"Betcha didn't know hiphop came from the blues," said 60 year old bluesman Larry Taylor to the school-age rapper
"No, I didn't know, " said the boy, who had just showed his talent for rhymes and responses on a portable stage at Hubbard Park in the West Side's Austin neighborhood.
"You know now."
Generations did not seem far apart. Grown folks grilled hotdogs, played cards and checked out tables of local nonprofit organizations. Kids played basketball and climbed on playground equipment. They were all grooving to live West Side blues by Larry Taylor and his Soul Blues Healers band, sponsored at Hubbard Park in BUILD's "Light in Night" program.
BUILD's website terms "Light in the Night" events as "high dosage intervention in public areas perceived or identified by the police department as 'hot spots." A small patrol of police officers kept a watchful eye; they too could be seen smiling and grooving to the blues. (shh dont tell nobody) And 15th District Commander Ernest Cato III stopped by, as did 37th Ward Ald. Emma Mitts, for the last blues concert on July 27. A gracious BUILD donor provided the stage and sound.
I was privileged to play keyboard in Larry Taylor's band in Hubbard Park on Fridays during July. Larry's father Eddie Taylor Sr. was a VeeJay recording artist often found playing with Jimmy Reed in the 1950s and 60s. Howlin' Wolf and his drummers mentored young Larry, who went on to play drums for 30 years with blues and soul heavyweights like John Lee Hooker, Junior Wells, ZZ Hill and Otis Clay, before forming his own band in 2004. In Taylor's band, Ice Mike, also a lifelong West Side musician, kept the pace moving on guitar, with LG on bass, Wes Side Wes on drums. Hanah Jon Taylor, music educator from Wisconsin, sat in for two shows on soprano sax. Over two dozen boys and girls joined Larry on stage at the end of the first show to rap some (clean) rhymes.
Austin resident Jeremiah Brownlee, 22, who's helped stage Light in the Night events including the blues shows, karaoke and movie nights, said "It's about divine connection, networking. We're blessed to be here. We're making an impact, changing kids' lives."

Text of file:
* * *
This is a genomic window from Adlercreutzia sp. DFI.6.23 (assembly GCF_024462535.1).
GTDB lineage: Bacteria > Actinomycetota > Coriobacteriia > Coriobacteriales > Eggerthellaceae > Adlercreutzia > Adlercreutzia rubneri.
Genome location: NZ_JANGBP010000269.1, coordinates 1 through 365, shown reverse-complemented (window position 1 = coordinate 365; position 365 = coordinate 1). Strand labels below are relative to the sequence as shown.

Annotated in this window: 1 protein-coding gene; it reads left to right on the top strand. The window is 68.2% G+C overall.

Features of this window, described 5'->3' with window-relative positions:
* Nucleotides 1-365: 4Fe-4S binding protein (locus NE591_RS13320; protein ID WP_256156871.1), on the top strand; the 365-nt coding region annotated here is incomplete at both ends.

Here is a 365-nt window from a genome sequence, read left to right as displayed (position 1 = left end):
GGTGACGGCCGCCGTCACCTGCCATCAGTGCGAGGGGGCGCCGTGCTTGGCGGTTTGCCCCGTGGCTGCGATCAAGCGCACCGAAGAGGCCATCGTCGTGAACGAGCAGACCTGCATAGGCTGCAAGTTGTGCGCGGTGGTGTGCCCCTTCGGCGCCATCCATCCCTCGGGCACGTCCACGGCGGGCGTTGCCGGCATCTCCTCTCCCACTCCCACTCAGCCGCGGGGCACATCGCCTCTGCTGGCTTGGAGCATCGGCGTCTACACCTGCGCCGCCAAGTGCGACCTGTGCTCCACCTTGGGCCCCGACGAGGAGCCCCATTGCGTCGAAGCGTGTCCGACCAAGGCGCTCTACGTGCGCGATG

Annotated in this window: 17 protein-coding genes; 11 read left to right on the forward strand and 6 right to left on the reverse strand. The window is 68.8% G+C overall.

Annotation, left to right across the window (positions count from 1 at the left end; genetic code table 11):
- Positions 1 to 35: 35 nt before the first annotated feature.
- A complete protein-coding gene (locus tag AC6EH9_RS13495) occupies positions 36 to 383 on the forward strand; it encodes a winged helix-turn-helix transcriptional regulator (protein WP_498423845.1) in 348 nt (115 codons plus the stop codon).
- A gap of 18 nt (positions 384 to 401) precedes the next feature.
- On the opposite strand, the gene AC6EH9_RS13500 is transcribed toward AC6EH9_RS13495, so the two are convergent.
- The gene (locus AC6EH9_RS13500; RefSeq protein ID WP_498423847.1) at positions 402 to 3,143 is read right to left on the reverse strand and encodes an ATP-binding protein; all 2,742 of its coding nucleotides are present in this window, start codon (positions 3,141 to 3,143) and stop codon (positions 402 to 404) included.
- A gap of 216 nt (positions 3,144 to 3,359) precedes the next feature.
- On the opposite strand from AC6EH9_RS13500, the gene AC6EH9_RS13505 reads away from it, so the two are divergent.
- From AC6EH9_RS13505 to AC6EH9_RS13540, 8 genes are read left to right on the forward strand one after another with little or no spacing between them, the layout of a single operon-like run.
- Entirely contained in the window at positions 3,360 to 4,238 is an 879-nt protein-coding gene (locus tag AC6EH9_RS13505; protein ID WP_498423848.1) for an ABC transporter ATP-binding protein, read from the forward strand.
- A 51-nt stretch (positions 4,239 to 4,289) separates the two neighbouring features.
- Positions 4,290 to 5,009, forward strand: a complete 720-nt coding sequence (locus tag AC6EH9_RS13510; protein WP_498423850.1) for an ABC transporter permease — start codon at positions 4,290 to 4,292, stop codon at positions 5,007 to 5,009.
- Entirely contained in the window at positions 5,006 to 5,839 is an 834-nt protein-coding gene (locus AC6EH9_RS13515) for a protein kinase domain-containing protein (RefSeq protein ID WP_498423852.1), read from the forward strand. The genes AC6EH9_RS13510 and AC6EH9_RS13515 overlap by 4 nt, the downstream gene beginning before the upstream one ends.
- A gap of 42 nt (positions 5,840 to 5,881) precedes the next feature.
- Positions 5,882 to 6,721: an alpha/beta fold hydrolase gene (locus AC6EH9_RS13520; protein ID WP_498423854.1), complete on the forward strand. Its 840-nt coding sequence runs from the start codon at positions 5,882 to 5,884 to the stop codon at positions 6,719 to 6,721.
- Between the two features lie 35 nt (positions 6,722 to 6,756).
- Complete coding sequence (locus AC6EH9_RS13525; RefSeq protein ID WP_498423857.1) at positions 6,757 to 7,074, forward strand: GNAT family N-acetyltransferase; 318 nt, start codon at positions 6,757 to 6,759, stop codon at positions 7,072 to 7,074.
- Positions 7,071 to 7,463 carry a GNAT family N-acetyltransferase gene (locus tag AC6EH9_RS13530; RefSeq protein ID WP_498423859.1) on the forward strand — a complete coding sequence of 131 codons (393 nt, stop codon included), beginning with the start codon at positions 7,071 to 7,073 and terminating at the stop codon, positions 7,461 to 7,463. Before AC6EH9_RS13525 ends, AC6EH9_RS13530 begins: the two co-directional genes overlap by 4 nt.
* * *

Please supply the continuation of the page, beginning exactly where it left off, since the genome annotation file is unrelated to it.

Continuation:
Elders stopped by the stage to thank Larry and the band for bringing back the music they heard growing up in Mississippi juke joints or in the Chicago clubs of the mid-20th century As African Americans flowed into the West Side from the South, in search of industrial jobs during the Great Migration, the area became a hotbed of blues and soul music.
BUILD's Program Services Director Bradly Johnson, who grew up around Hubbard Park and wanted to bring it back to safety, organized the live music. He said "I'm a fan of the arts. Our communities don't get enough of arts and music—the blues especially. Since the blues is from our community and our people, we wanted to reconnect with that music. It's also a tactic to draw people to the park. it's cross generational. When you have grandma, mom, aunties and uncles out here with grandbabies, sons and daughters, there's no room for violence.
"Neighbors have told me they are surprised to see so many young children. People were afraid to bring their kids to this park, but you see them now, climbing all over the playground. And a guy who lives around the corner said the park now has people picnicking and playing even on Mondays and Tuesdays, days when we're not here."
Johnson added, "Having the music is like a festival here. It reconnects our artists with the community. Usually you have to go to the North Side, or Evanston or River Forest to hear blues and jazz, but we're telling our neighbors they're a worth it, having some authentic talent that connects them back to their culture."
contact Bradly Johnson at firstname.lastname@example.org
and my "Chicago School of Blues" program of concerts and workshops: email@example.com
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